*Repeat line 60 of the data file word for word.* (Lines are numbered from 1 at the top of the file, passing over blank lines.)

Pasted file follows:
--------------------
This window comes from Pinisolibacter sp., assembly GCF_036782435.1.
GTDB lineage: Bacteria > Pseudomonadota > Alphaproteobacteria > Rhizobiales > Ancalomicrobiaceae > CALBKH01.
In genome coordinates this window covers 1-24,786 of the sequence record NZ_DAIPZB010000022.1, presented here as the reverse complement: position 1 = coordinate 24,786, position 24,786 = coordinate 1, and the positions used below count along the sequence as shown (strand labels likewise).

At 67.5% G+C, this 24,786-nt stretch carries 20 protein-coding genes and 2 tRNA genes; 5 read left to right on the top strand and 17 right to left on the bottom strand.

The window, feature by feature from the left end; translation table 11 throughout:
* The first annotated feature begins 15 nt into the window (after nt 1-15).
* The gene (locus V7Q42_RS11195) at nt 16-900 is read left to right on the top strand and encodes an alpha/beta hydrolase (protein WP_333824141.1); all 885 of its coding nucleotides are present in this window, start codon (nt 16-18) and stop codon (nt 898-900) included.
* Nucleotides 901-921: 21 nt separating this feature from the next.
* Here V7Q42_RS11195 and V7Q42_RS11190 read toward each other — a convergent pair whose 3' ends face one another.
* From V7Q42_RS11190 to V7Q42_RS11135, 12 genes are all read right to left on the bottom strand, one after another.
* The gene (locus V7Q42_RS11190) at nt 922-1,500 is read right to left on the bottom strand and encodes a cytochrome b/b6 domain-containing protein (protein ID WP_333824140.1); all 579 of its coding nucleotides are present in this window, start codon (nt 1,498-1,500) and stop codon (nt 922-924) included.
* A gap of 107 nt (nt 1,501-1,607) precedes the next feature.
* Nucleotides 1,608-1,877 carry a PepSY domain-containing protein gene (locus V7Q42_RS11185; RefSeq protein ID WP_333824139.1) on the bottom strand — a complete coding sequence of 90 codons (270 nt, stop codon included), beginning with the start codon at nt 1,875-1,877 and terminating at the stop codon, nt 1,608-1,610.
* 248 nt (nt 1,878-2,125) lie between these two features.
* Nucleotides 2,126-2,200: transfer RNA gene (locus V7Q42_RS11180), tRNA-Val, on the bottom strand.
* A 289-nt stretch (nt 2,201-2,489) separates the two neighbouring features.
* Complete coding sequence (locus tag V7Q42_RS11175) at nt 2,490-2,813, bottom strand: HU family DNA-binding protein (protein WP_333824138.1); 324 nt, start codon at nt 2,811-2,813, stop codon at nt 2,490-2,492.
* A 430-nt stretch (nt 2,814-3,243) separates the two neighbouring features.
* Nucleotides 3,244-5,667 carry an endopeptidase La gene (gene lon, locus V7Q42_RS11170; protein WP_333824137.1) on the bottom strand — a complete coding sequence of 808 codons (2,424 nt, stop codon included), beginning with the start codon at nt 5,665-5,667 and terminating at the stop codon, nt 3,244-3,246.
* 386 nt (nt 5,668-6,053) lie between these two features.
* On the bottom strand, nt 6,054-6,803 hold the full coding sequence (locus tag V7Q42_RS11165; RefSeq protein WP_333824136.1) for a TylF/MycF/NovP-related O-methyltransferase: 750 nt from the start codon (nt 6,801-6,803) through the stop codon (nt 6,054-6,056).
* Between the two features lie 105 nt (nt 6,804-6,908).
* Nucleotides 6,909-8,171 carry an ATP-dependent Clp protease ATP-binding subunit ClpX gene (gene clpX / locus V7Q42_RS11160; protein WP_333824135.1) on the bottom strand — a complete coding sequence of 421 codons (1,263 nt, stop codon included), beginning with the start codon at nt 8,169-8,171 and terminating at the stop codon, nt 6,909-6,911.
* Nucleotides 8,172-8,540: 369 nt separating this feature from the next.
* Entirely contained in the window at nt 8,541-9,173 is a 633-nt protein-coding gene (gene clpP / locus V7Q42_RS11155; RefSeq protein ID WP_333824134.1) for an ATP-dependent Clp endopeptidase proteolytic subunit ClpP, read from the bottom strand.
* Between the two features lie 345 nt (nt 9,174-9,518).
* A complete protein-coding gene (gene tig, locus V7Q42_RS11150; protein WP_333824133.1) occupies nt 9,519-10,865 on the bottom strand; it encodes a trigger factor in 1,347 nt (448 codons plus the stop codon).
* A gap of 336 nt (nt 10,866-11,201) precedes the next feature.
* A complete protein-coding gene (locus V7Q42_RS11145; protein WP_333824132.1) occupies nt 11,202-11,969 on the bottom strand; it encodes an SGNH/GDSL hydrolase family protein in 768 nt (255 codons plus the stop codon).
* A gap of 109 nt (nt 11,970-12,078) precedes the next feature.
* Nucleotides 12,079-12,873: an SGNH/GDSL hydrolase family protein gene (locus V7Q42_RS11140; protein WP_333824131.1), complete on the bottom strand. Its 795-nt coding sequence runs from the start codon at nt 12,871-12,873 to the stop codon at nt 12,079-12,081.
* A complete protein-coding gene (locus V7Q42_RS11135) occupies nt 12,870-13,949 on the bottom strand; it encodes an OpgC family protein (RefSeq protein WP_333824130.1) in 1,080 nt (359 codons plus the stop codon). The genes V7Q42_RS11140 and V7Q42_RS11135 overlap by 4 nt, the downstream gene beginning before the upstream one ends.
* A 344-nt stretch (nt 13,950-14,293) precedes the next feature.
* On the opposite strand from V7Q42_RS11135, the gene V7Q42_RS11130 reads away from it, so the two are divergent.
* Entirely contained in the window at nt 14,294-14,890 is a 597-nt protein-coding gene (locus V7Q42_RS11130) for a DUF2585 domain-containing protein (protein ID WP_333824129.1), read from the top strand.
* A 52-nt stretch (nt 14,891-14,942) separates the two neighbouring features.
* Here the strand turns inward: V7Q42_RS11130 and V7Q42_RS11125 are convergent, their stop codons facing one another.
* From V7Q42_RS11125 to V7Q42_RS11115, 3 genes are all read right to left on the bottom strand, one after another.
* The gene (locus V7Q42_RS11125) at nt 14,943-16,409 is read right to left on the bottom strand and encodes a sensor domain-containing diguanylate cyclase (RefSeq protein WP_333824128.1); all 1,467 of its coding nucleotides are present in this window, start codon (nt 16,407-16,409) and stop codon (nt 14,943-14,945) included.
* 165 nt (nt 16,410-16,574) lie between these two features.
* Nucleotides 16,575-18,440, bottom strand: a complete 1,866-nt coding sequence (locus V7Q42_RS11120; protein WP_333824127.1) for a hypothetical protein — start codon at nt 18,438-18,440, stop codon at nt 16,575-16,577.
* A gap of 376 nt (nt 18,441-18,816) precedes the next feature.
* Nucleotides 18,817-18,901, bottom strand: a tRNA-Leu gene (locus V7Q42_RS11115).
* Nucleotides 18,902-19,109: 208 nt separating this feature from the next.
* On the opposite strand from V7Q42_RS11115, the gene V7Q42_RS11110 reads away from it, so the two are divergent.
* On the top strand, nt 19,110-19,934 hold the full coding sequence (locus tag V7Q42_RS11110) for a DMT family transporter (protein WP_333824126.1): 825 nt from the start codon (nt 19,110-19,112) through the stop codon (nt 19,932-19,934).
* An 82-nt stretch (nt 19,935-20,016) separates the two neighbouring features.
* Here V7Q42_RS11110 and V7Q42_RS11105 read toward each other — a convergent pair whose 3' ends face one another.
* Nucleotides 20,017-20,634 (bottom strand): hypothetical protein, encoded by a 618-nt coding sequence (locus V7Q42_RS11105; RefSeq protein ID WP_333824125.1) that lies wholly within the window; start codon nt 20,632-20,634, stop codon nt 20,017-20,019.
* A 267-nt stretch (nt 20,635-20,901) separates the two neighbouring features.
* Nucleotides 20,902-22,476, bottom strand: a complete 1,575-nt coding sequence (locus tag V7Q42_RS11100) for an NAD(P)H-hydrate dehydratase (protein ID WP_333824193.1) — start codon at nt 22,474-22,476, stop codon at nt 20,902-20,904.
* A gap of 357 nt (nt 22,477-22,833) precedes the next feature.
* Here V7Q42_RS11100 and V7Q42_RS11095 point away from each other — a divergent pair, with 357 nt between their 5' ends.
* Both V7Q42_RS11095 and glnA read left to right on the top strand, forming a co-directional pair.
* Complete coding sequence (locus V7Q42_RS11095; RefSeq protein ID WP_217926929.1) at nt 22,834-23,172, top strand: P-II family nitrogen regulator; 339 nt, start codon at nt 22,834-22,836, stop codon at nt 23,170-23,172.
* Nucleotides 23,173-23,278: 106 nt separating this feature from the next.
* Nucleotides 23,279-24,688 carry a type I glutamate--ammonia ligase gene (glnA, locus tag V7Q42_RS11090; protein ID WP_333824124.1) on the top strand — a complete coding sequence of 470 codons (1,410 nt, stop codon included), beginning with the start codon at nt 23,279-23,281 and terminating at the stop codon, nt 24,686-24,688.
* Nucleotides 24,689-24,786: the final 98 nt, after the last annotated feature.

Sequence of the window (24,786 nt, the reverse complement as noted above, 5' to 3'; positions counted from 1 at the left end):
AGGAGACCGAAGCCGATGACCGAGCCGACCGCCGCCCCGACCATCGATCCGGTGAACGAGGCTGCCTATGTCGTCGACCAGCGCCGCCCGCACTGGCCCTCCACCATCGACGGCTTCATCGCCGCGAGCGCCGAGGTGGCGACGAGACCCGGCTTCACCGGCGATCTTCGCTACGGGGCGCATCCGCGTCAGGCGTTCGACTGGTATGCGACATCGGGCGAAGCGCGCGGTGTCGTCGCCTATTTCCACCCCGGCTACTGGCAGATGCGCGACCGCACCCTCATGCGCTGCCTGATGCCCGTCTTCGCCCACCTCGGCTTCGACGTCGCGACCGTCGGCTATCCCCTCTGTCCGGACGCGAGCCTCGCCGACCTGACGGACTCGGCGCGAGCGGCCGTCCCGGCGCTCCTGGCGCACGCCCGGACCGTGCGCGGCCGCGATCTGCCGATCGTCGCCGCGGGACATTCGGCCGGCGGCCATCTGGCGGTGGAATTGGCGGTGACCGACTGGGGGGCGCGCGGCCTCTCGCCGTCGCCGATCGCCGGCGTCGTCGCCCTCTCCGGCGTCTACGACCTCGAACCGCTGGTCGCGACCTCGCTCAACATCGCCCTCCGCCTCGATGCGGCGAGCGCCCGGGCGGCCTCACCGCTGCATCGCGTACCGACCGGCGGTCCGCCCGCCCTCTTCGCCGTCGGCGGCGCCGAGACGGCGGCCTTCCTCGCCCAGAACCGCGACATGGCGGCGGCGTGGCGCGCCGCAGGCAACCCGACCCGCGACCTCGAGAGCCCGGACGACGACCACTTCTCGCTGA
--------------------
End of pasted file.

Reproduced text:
AGGAGACCGAAGCCGATGACCGAGCCGACCGCCGCCCCGACCATCGATCCGGTGAACGAGGCTGCCTATGTCGTCGACCAGCGCCGCCCGCACTGGCCCTCCACCATCGACGGCTTCATCGCCGCGAGCGCCGAGGTGGCGACGAGACCCGGCTTCACCGGCGATCTTCGCTACGGGGCGCATCCGCGTCAGGCGTTCGACTGGTATGCGACATCGGGCGAAGCGCGCGGTGTCGTCGCCTATTTCCACCCCGGCTACTGGCAGATGCGCGACCGCACCCTCATGCGCTGCCTGATGCCCGTCTTCGCCCACCTCGGCTTCGACGTCGCGACCGTCGGCTATCCCCTCTGTCCGGACGCGAGCCTCGCCGACCTGACGGACTCGGCGCGAGCGGCCGTCCCGGCGCTCCTGGCGCACGCCCGGACCGTGCGCGGCCGCGATCTGCCGATCGTCGCCGCGGGACATTCGGCCGGCGGCCATCTGGCGGTGGAATTGGCGGTGACCGACTGGGGGGCGCGCGGCCTCTCGCCGTCGCCGATCGCCGGCGTCGTCGCCCTCTCCGGCGTCTACGACCTCGAACCGCTGGTCGCGACCTCGCTCAACATCGCCCTCCGCCTCGATGCGGCGAGCGCCCGGGCGGCCTCACCGCTGCATCGCGTACCGACCGGCGGTCCGCCCGCCCTCTTCGCCGTCGGCGGCGCCGAGACGGCGGCCTTCCTCGCCCAGAACCGCGACATGGCGGCGGCGTGGCGCGCCGCAGGCAACCCGACCCGCGACCTCGAGAGCCCGGACGACGACCACTTCTCGCTGA